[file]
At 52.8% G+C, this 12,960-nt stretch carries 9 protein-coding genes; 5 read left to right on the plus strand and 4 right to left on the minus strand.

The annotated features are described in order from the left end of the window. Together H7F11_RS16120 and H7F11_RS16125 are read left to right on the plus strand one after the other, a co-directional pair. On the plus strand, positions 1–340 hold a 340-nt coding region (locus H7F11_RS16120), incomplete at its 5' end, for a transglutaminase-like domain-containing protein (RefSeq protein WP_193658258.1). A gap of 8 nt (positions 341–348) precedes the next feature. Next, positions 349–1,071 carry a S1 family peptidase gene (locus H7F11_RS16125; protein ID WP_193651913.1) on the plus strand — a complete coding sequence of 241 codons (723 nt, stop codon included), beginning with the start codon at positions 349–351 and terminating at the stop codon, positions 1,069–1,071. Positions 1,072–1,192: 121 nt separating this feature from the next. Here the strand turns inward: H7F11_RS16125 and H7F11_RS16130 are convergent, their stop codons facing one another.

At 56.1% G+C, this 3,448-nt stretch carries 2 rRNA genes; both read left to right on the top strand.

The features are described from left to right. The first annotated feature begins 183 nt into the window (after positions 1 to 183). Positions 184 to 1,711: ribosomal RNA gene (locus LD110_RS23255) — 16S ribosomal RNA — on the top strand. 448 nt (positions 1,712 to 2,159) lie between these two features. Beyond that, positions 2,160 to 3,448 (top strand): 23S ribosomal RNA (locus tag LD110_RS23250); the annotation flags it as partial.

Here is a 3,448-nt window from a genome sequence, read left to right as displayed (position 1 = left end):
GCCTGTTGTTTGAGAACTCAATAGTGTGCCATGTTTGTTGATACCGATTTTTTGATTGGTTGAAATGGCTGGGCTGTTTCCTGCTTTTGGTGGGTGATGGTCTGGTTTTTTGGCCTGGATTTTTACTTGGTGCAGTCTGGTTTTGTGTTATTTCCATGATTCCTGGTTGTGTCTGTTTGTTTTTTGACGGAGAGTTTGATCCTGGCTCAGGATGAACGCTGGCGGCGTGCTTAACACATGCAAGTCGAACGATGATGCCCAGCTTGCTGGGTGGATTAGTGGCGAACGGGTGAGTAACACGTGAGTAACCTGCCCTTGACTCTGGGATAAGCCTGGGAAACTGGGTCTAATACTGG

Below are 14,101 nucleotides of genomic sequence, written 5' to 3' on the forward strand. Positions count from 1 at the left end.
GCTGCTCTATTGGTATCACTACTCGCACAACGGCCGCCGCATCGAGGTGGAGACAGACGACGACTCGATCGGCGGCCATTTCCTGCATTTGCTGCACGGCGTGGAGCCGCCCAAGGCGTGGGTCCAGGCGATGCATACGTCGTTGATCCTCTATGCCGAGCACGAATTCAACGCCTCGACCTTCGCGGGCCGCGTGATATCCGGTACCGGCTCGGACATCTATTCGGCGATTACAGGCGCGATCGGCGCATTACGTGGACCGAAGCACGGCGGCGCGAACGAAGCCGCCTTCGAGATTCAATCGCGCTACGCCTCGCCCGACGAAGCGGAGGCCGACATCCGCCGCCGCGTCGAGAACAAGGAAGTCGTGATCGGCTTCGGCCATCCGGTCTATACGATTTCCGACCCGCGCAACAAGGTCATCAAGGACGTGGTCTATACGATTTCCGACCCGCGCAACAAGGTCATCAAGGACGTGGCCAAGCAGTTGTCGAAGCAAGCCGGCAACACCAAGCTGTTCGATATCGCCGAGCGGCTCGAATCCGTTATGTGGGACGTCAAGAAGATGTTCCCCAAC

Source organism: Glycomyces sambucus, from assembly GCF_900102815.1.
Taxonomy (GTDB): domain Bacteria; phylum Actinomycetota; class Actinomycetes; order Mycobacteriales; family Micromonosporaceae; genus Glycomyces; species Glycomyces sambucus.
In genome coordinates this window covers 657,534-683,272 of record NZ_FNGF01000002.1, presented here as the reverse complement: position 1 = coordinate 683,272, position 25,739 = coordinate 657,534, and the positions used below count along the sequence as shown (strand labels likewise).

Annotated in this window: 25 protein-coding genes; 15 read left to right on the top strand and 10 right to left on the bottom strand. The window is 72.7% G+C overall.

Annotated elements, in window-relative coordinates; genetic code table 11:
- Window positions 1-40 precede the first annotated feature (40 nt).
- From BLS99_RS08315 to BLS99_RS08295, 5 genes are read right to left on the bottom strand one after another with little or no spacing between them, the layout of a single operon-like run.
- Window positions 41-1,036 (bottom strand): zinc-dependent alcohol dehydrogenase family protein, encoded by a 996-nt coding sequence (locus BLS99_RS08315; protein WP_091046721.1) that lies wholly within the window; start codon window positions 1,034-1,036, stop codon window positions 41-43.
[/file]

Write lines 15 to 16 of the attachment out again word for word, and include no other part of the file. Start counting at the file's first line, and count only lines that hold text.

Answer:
- From BLS99_RS08315 to BLS99_RS08295, 5 genes are read right to left on the bottom strand one after another with little or no spacing between them, the layout of a single operon-like run.
- Window positions 41-1,036 (bottom strand): zinc-dependent alcohol dehydrogenase family protein, encoded by a 996-nt coding sequence (locus BLS99_RS08315; protein WP_091046721.1) that lies wholly within the window; start codon window positions 1,034-1,036, stop codon window positions 41-43.